The foregoing assumes that the constitutional claims can be maintained in this setting. Our response in Rush concerning the extent of the burden supports that assumption, although our prior observation in that same case suggests the contrary. See Rush, supra, 46 N.J. at 408 ("if one accepts the premise that the duty to defend the poor is a professional obligation rationally incidental to the right accorded a small segment of the citizenry to practice law, these claims fall away"). We note some cases that question whether a lawyer's services are "property" within the constitutional protections involved; we believe that they are. See supra at n.2 (slip op. at 12 n.2). We note further the Conclusion of other cases (directly contradicting our observation in Rush) that there is no enforceable obligation on the part of the bar that can support a system of assignment without pay as against a constitutional takings claim. That Conclusion, although perhaps appropriate in some jurisdictions, has no place in New Jersey, a state in which the ethical, enforceable obligation of attorneys to accept such assignments has an unbroken history from colonial times. See supra at n.2 (slip op. at 12 n.2).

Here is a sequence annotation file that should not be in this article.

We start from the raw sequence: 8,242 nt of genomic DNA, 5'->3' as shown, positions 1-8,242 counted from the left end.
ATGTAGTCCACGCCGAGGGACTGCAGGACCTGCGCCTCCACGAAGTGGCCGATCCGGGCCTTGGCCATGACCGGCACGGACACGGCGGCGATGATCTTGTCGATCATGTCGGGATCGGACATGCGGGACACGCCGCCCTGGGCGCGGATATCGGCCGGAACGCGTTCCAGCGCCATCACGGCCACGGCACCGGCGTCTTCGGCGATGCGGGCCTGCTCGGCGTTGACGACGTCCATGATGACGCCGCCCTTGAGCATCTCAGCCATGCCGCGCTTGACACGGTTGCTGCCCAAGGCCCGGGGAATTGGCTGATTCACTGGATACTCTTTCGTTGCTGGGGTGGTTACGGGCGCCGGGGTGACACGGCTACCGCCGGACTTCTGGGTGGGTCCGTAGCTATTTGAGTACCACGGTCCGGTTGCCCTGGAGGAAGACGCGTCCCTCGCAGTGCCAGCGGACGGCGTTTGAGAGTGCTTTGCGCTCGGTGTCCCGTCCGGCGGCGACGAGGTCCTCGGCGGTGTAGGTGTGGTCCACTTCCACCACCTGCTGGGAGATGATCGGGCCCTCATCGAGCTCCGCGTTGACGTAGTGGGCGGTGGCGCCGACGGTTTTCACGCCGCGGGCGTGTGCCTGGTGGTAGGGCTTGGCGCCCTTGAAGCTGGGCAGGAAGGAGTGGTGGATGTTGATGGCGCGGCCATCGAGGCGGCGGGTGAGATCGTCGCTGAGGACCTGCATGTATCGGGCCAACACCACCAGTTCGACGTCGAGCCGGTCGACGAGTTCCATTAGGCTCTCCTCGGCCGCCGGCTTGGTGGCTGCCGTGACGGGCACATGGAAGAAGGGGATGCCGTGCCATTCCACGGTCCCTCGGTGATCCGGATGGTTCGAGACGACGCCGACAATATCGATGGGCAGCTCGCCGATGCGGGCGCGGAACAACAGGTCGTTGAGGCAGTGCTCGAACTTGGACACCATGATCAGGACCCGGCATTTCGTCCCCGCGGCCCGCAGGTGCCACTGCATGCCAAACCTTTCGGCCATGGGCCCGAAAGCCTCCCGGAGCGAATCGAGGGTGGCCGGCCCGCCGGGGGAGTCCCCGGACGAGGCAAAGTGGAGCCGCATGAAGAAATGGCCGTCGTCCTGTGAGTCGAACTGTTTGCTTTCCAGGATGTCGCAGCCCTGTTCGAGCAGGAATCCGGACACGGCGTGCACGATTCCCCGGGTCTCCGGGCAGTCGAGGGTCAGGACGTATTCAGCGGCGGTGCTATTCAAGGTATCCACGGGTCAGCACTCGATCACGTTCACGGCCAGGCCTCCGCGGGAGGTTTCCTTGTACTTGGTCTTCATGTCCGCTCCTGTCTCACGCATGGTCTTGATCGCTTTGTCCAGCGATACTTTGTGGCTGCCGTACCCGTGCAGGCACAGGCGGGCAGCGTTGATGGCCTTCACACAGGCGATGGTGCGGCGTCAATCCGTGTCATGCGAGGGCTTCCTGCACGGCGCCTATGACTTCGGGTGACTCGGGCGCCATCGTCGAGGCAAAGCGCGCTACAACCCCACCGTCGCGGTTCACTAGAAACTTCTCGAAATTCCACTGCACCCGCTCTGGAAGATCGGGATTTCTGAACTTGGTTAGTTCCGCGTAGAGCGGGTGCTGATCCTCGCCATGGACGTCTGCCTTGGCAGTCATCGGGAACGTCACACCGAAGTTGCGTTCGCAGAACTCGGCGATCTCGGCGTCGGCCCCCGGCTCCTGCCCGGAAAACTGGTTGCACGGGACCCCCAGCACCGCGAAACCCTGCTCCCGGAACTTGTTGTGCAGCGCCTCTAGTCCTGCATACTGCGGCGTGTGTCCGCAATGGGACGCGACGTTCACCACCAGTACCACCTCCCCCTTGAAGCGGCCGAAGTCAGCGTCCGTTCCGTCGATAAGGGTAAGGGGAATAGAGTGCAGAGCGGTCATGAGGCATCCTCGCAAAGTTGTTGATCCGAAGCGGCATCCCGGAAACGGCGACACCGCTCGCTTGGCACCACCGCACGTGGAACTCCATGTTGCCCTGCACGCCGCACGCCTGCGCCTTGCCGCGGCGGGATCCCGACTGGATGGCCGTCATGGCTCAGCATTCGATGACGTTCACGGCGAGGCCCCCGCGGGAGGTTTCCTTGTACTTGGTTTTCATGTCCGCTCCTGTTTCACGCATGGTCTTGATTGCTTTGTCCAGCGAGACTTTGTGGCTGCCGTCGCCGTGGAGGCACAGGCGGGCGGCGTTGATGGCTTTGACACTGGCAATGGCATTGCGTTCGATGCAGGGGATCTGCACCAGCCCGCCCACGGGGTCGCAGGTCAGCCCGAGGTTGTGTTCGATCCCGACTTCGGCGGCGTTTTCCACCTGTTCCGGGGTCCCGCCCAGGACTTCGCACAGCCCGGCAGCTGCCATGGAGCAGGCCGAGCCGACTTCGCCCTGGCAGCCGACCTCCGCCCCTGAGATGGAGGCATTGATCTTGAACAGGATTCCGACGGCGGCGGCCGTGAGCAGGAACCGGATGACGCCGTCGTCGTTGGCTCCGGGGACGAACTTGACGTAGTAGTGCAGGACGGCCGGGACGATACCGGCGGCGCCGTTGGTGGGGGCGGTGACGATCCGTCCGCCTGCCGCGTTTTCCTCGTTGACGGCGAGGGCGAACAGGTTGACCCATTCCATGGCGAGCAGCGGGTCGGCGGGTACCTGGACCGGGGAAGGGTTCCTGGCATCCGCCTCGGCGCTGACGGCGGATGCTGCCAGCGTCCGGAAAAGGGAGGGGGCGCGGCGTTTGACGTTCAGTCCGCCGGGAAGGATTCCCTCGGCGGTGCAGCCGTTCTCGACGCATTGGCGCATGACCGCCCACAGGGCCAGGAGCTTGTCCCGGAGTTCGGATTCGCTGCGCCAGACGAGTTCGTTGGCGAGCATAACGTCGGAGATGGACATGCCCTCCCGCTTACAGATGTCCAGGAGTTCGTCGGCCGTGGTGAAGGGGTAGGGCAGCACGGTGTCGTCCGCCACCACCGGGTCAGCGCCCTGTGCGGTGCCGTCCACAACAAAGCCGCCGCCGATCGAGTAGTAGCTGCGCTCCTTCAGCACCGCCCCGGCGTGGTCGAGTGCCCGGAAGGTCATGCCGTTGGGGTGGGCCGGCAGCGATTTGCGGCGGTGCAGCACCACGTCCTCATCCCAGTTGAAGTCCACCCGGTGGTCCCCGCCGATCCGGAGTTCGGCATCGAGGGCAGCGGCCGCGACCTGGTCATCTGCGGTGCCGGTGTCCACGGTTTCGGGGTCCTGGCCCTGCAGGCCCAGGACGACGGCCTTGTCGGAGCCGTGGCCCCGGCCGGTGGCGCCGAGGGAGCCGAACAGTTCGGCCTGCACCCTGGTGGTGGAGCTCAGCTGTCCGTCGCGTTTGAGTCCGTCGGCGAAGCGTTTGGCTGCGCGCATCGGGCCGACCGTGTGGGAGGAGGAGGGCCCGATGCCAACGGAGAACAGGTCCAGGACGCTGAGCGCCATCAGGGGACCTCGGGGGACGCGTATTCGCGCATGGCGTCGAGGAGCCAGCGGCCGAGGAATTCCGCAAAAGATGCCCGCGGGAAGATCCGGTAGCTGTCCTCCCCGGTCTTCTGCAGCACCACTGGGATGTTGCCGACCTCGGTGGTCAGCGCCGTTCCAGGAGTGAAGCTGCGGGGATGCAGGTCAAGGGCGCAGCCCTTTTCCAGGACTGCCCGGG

We reach the main issue in the case, the equal protection claim. In Rush we dismissed that claim on the assumption that the then-existing Rule assigned cases to counsel in as equitable a manner as the practicalities of the problem allowed. There was at that time a Rule in effect that required assignment in each vicinage from a master list, the assignment to be made "in alphabetical rotation." See Rush, supra, 46 N.J. at 407 (quoting R.R. 1:12-9(e)). The current Rule requires that "such assignment shall, so far as practicable, be made either on rotation from the list of available counsel established and maintained at the direction of the Assignment Judge or under such other system as shall have been established by the Assignment Judge with the approval of the Supreme Court." R. 3:27-2. The record before us suggests that in Burlington County there was no such system in effect, but it does not establish very much more than that. What we have is direct evidence of the system of assignment of counsel in a number of municipalities in Burlington County, a fairly strong inference that all of the municipalities in that county without public defenders used that system (counsel assigned, to serve without compensation, based on the frequency of their paid appearances in municipal court), plus direct testimony that the same system was used in Ocean County. Almost all of the witnesses' specific testimony was directed solely to Burlington County, their references to a limited number of other counties giving little clue to the system, if any, used there. As for the balance of the evidence -- a survey prepared by the AOC to aid the work of a Supreme Court committee (see infra at (slip op. at 18)) -- it showed that twelve counties use a county-wide list in making such assignments, seven may conform to the Burlington model, and two are difficult to characterize.